Average U.S. rate on 30-year mortgage falls to 3.79%
Washington — Average long-term U.S. mortgage rates fell this week, marking a 13th straight week below 4 percent and offering an enticement for potential homebuyers.
Mortgage giant Freddie Mac said Thursday the average rate on a 30-year fixed-rate mortgage declined to 3.79 percent from 3.82 percent a week earlier. The rate on 15-year fixed-rate mortgages eased to 2.98 percent from 3.03 percent.
The rates are well below last year’s levels. A year ago, the average 30-year mortgage rate was 3.82 percent, while the rate for 15-year loans was 3.08 percent.
The low rates and steady job gains have helped the real estate market reach what appears to be a stable plateau in recent months. Data issued Thursday by the National Association of Realtors showed that Americans snapped up more homes in September, suggesting that the housing sector remains insulated from global economic turmoil. Still, first-time buyers remain scarce and relatively few properties are being listed for sale, capping the potential growth of the sector.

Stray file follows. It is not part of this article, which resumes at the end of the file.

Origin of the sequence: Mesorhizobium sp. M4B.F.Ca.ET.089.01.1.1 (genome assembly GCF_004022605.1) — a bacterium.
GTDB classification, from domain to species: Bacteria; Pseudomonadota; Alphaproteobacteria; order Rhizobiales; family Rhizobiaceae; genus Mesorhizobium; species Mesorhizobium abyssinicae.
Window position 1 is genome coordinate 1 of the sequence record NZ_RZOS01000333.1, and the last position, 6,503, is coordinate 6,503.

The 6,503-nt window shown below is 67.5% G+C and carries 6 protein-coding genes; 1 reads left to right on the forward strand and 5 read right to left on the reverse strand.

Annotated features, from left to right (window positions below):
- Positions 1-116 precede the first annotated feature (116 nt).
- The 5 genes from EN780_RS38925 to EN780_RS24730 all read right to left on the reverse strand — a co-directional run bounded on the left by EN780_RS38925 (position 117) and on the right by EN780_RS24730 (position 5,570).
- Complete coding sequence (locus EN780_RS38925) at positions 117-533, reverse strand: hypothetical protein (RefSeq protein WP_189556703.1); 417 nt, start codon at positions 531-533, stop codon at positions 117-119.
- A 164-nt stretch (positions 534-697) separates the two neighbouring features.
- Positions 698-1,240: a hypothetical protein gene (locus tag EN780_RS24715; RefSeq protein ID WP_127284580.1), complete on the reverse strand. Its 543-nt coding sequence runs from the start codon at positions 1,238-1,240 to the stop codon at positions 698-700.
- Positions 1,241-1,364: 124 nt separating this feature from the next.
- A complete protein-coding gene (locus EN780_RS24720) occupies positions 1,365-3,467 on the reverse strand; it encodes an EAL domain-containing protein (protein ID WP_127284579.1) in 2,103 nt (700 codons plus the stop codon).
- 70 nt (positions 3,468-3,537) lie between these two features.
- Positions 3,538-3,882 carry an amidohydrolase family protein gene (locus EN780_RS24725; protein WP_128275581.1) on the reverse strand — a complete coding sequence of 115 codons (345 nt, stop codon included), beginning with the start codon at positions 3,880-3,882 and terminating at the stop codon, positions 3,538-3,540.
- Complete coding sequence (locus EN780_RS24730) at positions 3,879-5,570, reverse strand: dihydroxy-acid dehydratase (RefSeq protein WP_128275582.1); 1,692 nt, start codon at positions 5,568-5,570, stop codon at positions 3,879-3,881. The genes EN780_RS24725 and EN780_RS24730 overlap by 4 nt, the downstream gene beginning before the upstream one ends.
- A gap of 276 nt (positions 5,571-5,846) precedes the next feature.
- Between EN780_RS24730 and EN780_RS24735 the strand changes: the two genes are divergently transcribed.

Sales of existing homes jumped 4.7 percent last month to a seasonally adjusted annual rate of 5.55 million.
To calculate average mortgage rates, Freddie Mac surveys lenders across the country at the beginning of each week. The average doesn’t include extra fees, known as points, which most borrowers must pay to get the lowest rates. One point equals 1 percent of the loan amount.
The average fee for a 30-year mortgage held steady from last week at 0.6 point. The fee for a 15-year loan declined to 0.5 point from 0.6 point.
The average rate on five-year adjustable-rate mortgages rose to 2.89 percent from 2.88 percent; the fee was unchanged at 0.4 point. The average rate on one-year ARMs jumped to 2.62 percent from 2.54 percent; the fee was steady at 0.2 point.